How long does thinset need to cure before grouting?

Allow 24-48 hours minimum for thinset to cure before grouting tiles. This prevents the grout from loosening the tiles as the thinset continues to dry and shrink. Check manufacturer instructions.

Should spacers be removed before or after grouting?

Spacers should be removed after the tiles are firmly set but before grouting. Removing them ahead of time provides consistent spacing. Leaving them until after grouting makes them hard to extract.

How soon can I expose the tiles to water after grouting?

Allow grout to cure fully 72 hours before exposure to water. Avoid heavy cleaning during this period which can damage grout joints before they cure completely.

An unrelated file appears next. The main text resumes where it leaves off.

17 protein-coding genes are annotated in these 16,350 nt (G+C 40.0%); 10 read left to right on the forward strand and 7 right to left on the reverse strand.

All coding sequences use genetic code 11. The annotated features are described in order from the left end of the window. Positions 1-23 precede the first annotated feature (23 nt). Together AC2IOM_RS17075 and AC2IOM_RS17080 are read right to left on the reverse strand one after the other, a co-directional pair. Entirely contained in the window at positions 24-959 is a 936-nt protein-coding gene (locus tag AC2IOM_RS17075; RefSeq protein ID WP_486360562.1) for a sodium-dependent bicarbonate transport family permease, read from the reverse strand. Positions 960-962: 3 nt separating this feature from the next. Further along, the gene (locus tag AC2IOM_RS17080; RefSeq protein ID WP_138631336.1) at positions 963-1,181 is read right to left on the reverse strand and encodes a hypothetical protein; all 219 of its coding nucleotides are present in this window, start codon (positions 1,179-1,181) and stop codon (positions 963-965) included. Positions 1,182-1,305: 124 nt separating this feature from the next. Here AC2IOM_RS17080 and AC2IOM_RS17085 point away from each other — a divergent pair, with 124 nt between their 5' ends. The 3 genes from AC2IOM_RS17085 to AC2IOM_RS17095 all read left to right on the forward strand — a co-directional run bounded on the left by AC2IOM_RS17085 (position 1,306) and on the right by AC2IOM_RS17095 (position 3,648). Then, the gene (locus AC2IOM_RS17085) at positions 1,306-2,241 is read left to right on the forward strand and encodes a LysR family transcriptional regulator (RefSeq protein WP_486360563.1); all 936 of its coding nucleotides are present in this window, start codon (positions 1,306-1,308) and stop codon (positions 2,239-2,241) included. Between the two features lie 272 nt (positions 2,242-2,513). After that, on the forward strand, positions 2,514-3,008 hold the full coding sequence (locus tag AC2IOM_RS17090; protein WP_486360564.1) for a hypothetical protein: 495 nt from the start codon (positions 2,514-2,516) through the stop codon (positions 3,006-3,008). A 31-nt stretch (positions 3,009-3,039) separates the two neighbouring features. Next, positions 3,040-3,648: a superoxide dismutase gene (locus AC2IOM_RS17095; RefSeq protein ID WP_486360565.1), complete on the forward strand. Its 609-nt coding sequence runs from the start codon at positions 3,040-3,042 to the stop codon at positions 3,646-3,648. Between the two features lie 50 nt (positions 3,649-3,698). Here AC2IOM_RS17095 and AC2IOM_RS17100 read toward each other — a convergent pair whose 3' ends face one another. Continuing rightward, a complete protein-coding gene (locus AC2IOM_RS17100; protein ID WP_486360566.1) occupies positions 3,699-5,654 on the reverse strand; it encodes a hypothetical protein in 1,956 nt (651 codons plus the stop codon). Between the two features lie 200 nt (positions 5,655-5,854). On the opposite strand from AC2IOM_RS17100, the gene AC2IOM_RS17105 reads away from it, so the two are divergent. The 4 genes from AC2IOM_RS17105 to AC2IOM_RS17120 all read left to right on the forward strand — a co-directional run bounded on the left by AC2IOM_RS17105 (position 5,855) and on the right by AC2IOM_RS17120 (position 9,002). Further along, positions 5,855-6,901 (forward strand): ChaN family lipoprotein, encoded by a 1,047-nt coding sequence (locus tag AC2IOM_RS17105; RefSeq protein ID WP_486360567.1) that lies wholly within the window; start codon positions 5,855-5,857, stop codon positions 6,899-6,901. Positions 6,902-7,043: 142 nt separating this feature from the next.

How often should I seal my tile backsplash?

Seal grout joints annually to maintain water repellency and stain resistance. For heavy use areas like kitchens, reapply sealer every 6 months. Be sure to clean thoroughly before resealing.


Installing subway tile is an approachable DIY project for most homeowners. Following the techniques outlined here will help you achieve success on your first tiling project. Prepping your surface, using quality thinset, proper tile handling, expertly grouting, and sealing are the keys to a long-lasting, attractive result.

With a trendy yet classic subway tile backsplash, you can add style, brightness, and value to your kitchen or bath. The clean lines and versatile shape of subway tile complement both traditional and contemporary decor.

We hope these step-by-step instructions give you the confidence to tackle tiling your own backsplash. Let us know if you have any other questions as you plan your project!